Acclaimed science writer Mary Roach fell in love with human anatomy in her fifth-grade science class when Mrs. Claflin introduced her to a “headless, limbless modeled plastic-torso, ” and got her hands on model organs that “fit together like puzzle pieces, tidy as wares in a butcher’s glass case.” This introduction, along with the findings from a 1968 study on humans’ intolerance to bacteria-ridden food and an evident personal curiosity for the scientific taboo help lead to “Gulp: Adventures on the Alimentary Canal,” Roach’s latest book.
Roach’s witty and conversational voice allows “Gulp” to read like a novel rather than a science book. Instead of being taught about our digestive system we are told about it. And, for anyone who’s ever flunked an exam on the periodic table or failed to locate the pancreas of a dissected frog, there’s a huge difference.
Readers watch the dogs, whose eating habits are studied at the Palatability Assessment Resource Center, roam freely throughout the facility. The saliva lab with a poster of Gaudi on the wall and sparkling clean windows becomes more than just a bizarre place where Erika Silletti uses tampons to collect stranger’s spit. We taste the silicon, “rubbery white cubes the size of salad croutons,” that Roach eats at the Restaurant of the Future, “the cafeteria at Wageningen University where hidden cameras allow researchers to gauge how, say, lightening affects purchasing behavior, or whether people are more likely to buy bread if you let them slice it themselves.”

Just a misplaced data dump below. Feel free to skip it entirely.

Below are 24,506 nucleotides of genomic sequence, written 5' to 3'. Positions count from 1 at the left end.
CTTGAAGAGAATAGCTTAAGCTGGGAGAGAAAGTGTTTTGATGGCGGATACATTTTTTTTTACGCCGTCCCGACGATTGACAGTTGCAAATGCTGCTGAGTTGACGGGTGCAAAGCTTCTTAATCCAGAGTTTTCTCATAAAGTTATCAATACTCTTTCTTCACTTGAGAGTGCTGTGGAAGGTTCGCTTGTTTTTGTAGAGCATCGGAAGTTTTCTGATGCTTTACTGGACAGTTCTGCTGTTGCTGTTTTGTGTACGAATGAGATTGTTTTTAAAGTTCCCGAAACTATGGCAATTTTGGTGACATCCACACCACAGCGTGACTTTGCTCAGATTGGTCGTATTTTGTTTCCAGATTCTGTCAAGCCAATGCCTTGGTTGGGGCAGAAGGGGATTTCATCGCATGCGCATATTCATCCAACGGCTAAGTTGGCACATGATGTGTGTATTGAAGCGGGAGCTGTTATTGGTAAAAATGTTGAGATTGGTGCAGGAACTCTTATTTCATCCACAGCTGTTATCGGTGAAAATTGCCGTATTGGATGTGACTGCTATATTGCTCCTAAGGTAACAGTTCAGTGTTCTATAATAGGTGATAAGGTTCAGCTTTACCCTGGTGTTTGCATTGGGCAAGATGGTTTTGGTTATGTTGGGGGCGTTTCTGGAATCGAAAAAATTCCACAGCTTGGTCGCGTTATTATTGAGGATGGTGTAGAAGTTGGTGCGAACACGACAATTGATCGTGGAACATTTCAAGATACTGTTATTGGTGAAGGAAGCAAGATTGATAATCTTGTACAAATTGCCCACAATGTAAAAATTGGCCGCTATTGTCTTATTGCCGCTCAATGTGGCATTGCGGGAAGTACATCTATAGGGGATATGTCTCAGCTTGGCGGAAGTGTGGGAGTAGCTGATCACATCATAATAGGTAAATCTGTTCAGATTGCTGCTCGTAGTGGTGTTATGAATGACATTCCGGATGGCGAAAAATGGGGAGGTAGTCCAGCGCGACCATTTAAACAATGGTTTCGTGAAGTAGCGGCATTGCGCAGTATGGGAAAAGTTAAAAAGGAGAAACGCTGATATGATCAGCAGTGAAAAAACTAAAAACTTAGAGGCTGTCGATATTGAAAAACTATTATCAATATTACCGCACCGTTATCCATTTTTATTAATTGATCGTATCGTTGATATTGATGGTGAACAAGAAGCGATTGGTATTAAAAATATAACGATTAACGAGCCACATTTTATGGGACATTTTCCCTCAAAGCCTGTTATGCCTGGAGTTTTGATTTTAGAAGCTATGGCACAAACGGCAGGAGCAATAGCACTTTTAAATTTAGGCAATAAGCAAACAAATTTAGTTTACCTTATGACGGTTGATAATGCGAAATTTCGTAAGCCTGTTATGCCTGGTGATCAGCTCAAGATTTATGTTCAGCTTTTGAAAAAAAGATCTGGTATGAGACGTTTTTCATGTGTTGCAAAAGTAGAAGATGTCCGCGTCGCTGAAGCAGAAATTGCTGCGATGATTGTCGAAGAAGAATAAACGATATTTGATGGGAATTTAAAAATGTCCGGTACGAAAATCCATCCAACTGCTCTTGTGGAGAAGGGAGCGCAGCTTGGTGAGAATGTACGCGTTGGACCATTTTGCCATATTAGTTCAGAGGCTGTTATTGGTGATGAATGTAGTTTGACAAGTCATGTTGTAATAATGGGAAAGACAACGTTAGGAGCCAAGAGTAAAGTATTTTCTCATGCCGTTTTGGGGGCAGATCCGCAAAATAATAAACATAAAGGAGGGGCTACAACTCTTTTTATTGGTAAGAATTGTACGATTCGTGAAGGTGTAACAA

Roach doesn’t necessarily take readers on a journey through their bodies. Instead, she takes readers on a road trip around the world with her. She holds your hand as she answers absurd and practical questions about your cat’s dried food preferences, the smell of your saliva, and your chewing habits. Questions that, before picking up “Gulp,” you probably never seriously considered or even cared to find the answers to.
As Roach is quick to point out, “Gulp” is “not a practical health book.” Thank goodness because, if it were, you’d have given it as much thought as your junior high exam on the periodic table. (Erin Nederbo)
“Gulp: Adventures on the Alimentary Canal”
By Mary Roach
W. W. Norton, 352 pages, $26.95
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